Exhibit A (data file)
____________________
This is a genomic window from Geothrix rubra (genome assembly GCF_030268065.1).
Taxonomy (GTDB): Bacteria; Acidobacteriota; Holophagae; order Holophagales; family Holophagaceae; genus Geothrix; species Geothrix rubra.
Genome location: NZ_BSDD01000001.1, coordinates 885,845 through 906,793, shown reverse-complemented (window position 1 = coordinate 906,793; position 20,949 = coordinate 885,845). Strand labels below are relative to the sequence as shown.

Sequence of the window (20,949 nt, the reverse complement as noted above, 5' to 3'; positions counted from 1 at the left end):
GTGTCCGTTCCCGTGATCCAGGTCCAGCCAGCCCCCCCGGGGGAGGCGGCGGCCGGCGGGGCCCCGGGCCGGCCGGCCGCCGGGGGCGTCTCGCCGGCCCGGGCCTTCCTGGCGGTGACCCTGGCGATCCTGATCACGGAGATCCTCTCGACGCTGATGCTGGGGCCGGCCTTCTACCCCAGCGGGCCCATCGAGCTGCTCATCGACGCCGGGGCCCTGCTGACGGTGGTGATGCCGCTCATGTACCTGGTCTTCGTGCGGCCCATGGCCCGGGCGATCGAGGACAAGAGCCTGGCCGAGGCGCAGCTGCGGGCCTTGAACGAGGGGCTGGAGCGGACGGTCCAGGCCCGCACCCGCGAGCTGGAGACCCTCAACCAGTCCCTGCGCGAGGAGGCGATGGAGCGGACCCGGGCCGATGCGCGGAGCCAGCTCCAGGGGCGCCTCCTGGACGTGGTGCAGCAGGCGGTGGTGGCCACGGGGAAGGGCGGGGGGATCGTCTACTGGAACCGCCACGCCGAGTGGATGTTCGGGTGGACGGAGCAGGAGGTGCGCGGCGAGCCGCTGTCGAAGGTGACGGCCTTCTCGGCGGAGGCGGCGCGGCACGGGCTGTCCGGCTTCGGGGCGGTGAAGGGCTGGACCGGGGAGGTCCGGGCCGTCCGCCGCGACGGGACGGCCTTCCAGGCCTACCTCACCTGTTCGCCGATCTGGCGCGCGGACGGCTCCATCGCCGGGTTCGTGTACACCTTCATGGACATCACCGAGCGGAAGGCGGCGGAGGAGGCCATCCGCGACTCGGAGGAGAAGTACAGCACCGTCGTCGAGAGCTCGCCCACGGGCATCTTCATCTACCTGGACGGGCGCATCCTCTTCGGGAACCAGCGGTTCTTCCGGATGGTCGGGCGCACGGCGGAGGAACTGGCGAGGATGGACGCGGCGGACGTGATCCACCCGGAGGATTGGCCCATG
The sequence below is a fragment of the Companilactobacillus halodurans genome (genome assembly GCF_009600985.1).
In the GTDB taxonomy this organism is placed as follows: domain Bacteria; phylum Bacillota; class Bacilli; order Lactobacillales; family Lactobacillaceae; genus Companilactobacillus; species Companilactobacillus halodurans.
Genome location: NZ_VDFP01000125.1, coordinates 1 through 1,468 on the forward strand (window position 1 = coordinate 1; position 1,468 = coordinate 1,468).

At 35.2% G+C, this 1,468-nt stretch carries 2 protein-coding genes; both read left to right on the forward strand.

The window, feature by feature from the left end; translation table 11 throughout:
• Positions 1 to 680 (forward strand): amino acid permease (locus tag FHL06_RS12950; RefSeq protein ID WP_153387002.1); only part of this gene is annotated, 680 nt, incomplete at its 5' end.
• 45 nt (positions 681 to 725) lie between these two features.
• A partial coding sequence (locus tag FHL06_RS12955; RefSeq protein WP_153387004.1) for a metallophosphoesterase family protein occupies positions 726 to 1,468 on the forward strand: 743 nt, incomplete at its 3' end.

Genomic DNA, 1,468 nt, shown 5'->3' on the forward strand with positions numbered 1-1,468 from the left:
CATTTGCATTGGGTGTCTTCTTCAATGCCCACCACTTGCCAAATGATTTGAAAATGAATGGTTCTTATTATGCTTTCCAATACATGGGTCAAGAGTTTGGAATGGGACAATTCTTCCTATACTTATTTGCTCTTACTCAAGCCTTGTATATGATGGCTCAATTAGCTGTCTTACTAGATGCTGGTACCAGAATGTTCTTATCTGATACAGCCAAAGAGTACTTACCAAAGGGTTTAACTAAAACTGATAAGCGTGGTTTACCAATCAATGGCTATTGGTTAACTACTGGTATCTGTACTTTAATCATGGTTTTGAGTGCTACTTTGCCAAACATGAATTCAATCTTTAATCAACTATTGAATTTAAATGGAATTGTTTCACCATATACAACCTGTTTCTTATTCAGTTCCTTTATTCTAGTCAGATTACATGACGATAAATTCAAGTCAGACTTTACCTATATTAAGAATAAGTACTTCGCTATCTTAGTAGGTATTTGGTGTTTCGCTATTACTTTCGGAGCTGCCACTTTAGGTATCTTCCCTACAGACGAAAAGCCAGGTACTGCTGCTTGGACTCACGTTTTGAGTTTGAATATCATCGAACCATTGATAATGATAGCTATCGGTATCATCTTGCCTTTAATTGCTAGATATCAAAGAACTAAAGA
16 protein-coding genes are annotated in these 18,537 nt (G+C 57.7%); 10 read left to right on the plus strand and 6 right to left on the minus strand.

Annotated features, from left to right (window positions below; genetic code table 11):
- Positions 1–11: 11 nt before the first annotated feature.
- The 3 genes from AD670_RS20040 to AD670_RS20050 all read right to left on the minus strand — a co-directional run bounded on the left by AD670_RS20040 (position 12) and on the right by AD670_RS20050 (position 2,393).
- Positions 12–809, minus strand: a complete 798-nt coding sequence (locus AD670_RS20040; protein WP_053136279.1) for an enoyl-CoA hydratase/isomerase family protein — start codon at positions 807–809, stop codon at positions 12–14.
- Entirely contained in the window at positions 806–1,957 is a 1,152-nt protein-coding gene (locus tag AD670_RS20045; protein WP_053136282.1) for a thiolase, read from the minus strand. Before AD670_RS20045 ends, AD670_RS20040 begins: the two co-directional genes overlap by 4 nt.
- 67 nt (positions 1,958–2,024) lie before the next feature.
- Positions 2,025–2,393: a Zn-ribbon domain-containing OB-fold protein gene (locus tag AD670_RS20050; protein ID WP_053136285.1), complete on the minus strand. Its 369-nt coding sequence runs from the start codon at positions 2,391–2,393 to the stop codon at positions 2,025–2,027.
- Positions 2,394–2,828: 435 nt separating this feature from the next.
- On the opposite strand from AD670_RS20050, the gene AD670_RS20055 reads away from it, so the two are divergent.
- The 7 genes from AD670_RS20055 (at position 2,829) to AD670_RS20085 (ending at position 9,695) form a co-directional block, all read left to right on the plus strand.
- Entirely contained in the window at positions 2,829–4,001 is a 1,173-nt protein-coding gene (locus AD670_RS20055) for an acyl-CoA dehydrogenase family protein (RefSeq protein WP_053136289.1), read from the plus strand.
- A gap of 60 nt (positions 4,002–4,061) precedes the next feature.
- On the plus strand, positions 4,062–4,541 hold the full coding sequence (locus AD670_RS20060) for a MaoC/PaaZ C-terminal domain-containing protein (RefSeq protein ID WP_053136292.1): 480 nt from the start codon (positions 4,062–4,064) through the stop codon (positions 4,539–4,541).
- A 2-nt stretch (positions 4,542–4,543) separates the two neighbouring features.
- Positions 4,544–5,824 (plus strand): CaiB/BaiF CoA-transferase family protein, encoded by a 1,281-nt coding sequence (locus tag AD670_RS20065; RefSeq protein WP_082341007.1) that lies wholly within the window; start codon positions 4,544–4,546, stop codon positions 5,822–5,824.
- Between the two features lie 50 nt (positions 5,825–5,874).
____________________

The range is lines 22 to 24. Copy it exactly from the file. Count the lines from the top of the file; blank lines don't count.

- 67 nt (positions 1,958–2,024) lie before the next feature.
- Positions 2,025–2,393: a Zn-ribbon domain-containing OB-fold protein gene (locus tag AD670_RS20050; protein ID WP_053136285.1), complete on the minus strand. Its 369-nt coding sequence runs from the start codon at positions 2,391–2,393 to the stop codon at positions 2,025–2,027.
- Positions 2,394–2,828: 435 nt separating this feature from the next.